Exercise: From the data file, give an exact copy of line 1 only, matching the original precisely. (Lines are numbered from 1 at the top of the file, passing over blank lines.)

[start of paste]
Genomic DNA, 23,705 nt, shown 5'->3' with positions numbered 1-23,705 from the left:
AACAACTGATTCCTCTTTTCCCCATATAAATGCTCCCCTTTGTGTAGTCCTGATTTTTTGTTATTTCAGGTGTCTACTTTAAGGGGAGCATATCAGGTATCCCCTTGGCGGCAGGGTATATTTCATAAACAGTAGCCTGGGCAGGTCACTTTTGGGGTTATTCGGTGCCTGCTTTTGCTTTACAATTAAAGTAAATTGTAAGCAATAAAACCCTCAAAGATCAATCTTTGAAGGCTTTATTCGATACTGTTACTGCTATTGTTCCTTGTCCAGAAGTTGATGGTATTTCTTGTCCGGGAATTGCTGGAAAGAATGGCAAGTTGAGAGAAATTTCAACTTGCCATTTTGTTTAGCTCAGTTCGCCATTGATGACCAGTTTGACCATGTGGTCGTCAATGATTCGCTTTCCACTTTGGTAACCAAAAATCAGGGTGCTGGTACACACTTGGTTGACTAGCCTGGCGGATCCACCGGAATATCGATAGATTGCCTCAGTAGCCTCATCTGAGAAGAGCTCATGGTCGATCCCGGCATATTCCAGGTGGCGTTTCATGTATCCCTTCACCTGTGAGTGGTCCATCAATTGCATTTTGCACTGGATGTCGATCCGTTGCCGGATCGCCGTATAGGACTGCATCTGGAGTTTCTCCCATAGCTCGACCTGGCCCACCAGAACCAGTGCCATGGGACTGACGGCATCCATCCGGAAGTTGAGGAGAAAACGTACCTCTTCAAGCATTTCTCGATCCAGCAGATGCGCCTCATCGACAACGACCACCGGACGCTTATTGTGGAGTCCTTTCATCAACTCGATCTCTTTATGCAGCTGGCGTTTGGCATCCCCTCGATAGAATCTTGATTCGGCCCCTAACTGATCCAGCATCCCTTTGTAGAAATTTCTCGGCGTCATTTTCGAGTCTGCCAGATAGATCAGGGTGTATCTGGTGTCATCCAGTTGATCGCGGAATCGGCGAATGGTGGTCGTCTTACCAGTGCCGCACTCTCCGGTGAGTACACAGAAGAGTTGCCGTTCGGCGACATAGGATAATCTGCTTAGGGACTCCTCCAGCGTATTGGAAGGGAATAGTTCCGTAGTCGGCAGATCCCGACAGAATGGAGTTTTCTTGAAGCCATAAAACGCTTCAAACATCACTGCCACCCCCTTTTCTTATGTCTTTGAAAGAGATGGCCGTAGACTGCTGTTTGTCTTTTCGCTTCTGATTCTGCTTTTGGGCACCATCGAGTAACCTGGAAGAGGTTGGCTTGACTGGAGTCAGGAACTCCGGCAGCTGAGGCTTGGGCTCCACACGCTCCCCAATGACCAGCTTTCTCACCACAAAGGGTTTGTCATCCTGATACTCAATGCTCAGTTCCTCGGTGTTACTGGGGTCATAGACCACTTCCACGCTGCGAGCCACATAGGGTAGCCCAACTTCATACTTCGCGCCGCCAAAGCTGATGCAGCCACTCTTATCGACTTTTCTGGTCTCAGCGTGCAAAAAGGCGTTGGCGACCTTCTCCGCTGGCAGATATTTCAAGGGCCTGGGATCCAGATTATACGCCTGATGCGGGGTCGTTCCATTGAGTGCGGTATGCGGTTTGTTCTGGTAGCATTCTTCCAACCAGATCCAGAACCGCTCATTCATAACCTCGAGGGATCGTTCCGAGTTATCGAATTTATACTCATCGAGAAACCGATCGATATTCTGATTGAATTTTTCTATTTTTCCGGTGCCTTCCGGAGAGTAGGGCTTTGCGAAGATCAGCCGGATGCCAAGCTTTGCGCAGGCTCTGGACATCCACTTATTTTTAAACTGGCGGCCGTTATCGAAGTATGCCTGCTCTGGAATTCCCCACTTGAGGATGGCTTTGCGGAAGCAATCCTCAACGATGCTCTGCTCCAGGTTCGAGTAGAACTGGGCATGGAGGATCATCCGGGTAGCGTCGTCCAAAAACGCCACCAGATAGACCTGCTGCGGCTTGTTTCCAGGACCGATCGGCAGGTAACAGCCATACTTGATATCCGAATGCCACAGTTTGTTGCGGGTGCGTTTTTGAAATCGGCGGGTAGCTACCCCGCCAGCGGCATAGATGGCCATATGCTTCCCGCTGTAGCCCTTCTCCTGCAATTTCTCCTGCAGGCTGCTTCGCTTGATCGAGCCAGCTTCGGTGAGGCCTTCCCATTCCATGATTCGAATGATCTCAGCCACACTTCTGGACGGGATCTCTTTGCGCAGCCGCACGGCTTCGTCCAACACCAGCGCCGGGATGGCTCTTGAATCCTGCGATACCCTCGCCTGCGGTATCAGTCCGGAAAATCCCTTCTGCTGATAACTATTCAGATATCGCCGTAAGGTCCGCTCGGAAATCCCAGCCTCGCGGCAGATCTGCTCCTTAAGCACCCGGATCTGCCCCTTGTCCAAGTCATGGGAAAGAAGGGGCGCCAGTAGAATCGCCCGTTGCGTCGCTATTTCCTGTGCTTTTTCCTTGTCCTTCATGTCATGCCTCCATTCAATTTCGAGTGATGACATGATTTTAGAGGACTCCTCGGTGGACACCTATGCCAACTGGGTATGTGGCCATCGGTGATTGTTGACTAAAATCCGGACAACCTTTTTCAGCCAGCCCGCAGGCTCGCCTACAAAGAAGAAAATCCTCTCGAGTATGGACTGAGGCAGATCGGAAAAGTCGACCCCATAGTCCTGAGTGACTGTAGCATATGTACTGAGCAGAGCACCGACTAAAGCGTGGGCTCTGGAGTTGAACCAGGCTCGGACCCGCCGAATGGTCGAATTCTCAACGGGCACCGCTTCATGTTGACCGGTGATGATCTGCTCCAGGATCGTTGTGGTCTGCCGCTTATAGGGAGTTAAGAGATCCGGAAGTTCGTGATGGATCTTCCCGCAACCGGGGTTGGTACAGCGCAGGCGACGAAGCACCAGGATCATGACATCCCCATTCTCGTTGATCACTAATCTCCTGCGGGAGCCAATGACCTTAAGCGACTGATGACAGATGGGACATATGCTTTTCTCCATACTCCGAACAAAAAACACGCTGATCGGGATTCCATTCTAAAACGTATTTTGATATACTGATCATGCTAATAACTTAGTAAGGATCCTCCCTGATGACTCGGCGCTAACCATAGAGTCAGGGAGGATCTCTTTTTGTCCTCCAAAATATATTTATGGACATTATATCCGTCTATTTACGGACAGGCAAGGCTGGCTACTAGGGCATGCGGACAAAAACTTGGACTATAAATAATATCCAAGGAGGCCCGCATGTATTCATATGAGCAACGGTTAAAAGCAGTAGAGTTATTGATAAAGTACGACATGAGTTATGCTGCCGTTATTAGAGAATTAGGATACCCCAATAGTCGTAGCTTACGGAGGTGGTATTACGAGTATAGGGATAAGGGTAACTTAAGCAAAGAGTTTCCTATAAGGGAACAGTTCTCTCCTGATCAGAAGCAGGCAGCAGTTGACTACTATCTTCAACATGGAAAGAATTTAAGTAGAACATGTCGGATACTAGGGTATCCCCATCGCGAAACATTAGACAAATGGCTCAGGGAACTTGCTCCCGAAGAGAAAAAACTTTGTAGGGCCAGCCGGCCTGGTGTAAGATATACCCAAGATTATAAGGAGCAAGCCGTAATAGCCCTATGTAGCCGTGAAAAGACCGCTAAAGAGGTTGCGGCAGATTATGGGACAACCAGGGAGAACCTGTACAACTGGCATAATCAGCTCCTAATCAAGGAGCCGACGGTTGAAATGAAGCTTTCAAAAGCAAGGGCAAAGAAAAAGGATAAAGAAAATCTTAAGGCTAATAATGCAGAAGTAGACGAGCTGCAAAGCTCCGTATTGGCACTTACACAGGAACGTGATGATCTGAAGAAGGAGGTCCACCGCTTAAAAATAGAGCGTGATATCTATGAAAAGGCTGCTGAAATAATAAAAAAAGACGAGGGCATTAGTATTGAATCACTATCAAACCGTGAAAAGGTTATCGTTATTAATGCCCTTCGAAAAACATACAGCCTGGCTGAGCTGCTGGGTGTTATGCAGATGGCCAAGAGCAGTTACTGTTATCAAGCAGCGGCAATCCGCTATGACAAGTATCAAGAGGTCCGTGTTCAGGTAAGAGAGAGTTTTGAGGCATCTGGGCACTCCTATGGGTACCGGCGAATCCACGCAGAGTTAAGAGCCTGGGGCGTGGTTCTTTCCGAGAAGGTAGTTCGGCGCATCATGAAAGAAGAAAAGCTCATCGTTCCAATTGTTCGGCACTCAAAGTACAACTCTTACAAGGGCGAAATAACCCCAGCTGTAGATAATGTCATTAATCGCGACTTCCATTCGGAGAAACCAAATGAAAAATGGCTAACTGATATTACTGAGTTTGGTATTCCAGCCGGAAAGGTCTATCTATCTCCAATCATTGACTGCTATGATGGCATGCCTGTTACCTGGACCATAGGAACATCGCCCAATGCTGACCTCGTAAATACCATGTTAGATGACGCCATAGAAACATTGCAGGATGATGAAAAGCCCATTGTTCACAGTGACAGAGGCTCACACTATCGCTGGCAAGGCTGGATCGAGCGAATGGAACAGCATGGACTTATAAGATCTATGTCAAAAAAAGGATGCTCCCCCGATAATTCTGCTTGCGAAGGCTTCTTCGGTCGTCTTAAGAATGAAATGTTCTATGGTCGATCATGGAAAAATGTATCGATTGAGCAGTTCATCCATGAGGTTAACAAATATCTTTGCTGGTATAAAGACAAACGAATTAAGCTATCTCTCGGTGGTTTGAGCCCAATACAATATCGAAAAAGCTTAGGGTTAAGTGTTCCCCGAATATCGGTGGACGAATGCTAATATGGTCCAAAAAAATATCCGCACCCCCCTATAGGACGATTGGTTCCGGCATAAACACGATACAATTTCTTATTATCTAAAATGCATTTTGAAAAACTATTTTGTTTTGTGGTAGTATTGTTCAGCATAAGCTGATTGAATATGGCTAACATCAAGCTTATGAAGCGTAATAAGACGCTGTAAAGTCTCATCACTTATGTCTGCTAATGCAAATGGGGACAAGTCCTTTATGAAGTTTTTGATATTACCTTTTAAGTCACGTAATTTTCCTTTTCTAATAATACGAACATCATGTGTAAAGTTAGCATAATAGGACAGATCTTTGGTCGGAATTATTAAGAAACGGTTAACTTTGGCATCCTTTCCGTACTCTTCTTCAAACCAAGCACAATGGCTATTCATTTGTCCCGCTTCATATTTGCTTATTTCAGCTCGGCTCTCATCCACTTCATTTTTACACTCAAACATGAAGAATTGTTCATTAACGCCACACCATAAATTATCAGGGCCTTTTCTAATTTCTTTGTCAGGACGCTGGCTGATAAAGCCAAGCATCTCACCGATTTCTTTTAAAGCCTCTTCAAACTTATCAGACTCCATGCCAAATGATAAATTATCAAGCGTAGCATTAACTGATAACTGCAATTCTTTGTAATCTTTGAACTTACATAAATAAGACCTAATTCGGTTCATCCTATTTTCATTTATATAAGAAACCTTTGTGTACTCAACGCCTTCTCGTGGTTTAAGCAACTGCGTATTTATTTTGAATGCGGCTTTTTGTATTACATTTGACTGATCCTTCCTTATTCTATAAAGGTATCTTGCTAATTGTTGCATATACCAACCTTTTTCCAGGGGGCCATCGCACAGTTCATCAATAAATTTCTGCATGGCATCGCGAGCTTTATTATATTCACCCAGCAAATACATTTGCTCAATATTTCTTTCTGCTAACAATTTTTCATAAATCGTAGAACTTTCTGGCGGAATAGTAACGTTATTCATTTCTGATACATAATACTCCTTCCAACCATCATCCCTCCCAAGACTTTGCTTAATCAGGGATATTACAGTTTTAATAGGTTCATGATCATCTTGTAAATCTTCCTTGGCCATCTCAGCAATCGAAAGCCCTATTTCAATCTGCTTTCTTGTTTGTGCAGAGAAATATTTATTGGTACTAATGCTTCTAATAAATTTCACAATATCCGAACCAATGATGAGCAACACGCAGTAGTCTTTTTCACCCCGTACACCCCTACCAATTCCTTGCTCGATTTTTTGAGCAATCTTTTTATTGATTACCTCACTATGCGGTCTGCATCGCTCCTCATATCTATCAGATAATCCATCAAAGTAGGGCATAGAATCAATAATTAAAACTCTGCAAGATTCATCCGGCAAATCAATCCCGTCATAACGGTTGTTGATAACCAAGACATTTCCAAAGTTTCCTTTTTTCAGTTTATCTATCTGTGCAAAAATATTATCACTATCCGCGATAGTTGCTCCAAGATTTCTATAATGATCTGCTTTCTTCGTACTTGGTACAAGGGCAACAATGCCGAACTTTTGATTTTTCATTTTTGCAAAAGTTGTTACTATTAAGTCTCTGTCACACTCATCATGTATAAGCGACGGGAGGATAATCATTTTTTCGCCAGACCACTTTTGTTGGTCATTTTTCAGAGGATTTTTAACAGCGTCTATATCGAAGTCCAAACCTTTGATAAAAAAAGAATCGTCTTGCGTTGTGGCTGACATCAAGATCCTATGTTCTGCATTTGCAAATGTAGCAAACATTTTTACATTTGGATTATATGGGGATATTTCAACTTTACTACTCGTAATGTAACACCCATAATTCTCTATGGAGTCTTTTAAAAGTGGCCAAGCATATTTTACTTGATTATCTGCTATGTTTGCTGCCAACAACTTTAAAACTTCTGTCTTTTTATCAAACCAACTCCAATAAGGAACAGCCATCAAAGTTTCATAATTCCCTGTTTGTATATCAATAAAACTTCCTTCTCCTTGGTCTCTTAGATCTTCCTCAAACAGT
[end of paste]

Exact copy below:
Genomic DNA, 23,705 nt, shown 5'->3' with positions numbered 1-23,705 from the left: